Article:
There is a pattern here. Railway companies are signing up for franchises and making all sorts of assumptions but when it gets difficult, they hand the keys back. If the Government take them back without penalty we will simply see more of this. For four years I tried to make the hybrid system that we have on the railways work. I found at times that it was difficult. Bringing the two, track and train, together is essential, but it was very ad hoc. I am not sure that we have not reached a time when this model is broken and needs to be looked at again. However, we certainly cannot have a situation where all the risk lies with the taxpayer and any profit goes to the individual operator. Noble Lords will know that I am probably not the most ardent Corbynista in my party, but there is a real problem here that we need to address.
I welcome the industrial strategy. However, we are very good in this country at producing industrial strategies—what we have to master is implementing them. This one is welcome. It has lots of the stuff that my noble friend Lord Mandelson published nearly 10 years ago, and I think the coalition Government did too, but we need to do more. Some would argue, and I would argue, that perhaps the best industrial strategy to help our industry and our country would be to avoid the worst effects of Brexit. The second-best strategy would be to have a strategy as to what we want in these Brexit talks, because I cannot see that the Government actually know where they want to go. They talk about transitions but you can transition only if you are going from A to B. If you do not know where you are going, it is little more than a standstill agreement.
Even as we debate this afternoon, discussions are going on over lunch in Brussels. It must be some lunch because I understand that it is still going on. But if it is true that the Government are contemplating saying that Northern Ireland will be in the customs union and the single market in all but name, you begin to ask: why on earth are we getting into this mess in the first place? If we are really saying, “Don’t worry: nothing is going to change in Northern Ireland and the border won’t really exist”, why should not other parts of the United Kingdom get exactly the same treatment? How will it operate in practical terms if someone sends a good from Liverpool to Belfast and it then crosses the border? Obviously, in Liverpool, too, there will be no divergence in terms of construction regulations and so forth. It seems a very odd way of going about things. If it is true, it blows apart the entire argument for Brexit. If we are saying, “Actually, we’re leaving but nothing is going to change except that the European Union will make the rules and we will have no say in what they do”, it seems absolute nonsense.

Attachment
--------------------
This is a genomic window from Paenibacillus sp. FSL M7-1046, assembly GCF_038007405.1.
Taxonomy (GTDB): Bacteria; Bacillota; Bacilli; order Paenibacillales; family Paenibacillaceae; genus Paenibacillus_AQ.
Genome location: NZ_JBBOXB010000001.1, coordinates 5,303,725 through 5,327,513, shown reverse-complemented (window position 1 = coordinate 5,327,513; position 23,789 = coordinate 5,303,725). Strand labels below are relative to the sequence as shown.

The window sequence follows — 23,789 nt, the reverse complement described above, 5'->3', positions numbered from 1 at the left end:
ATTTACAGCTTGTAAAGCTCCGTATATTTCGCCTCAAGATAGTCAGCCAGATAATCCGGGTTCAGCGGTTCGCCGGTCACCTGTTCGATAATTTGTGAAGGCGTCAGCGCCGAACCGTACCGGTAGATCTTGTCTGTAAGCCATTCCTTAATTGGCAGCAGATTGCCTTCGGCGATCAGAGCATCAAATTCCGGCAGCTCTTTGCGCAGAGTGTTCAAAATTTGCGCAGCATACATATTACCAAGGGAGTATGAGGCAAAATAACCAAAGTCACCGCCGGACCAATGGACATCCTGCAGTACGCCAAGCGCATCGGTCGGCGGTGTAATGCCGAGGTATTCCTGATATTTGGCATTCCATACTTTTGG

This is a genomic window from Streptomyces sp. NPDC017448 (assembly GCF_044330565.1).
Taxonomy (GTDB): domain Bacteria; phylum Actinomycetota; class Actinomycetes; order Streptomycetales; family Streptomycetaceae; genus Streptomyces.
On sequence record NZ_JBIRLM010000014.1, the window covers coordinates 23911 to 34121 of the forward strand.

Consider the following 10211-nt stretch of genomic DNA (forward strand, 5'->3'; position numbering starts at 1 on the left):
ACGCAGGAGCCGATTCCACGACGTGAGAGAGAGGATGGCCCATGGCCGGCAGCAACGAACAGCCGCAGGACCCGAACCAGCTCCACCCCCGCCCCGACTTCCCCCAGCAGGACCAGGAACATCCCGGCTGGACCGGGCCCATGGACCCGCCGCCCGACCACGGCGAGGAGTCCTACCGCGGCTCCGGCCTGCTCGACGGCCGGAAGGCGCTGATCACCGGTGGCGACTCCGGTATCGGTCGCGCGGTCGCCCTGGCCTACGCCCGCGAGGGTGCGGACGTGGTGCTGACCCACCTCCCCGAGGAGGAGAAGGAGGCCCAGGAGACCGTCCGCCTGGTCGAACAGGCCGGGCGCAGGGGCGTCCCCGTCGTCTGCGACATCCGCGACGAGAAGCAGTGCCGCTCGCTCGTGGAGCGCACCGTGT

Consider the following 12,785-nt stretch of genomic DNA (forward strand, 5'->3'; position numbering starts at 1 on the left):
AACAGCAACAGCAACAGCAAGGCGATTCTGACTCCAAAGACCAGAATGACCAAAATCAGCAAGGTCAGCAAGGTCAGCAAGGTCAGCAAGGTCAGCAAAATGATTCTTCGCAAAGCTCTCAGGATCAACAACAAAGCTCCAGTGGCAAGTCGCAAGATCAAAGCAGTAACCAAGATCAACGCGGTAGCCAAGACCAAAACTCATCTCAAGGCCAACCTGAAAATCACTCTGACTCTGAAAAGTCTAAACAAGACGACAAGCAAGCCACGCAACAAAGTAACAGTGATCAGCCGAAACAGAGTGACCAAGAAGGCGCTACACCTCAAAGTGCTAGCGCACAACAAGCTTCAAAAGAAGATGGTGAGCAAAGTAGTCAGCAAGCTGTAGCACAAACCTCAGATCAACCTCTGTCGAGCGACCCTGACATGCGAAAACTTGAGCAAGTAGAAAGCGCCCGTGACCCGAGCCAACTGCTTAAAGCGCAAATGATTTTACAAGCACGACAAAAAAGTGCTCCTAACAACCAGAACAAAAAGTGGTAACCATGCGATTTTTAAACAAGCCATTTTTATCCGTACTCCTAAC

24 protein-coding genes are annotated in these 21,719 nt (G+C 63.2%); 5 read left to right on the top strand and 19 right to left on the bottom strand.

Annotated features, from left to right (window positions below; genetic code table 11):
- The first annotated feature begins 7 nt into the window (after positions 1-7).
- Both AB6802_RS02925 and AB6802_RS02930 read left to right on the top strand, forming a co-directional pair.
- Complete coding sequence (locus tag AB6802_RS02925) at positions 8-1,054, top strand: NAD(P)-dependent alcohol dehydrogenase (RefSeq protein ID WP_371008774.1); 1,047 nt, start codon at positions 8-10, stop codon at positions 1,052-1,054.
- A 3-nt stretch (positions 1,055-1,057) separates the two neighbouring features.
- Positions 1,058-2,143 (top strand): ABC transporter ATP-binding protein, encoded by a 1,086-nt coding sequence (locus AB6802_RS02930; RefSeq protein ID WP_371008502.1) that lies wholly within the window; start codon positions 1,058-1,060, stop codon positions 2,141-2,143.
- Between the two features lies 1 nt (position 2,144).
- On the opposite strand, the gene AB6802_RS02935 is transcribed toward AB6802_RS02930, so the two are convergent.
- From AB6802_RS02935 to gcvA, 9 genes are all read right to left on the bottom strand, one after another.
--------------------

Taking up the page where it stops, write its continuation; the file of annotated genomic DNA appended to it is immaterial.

We will presumably see by the end of lunch and the beginning of dinner where we get to on all of this, but if it is true, the Government need to think long and hard about the implications, as they do about what transition actually means. By the way, I welcome that it now seems to be common ground that we will have a transition agreement if for no other reason than that we have run out of time—which is a warning of where we are and are likely to be in the future.
The last thing I want to touch on—there is no time to develop this theme but we will return to it again and again, and it has been adverted to by previous speakers—is the growing problem of income inequality in this country and the problems between the generations that are now building up. The Joseph Rowntree Foundation report is well worth reading. It is not just about rents. Another issue that it raises is the fact that getting people into work cannot now be assumed to be sufficient in itself to get people out of poverty. The whole question of financial well-being is one reason why I referred to the Standard Life Foundation, which is about to commission research into that issue. We need to look at this because it is a very real problem. Every time we look at Brexit and other such events, people say that this issue must be addressed, but we do not get round to doing so. It is a real problem and one that we cannot afford to ignore.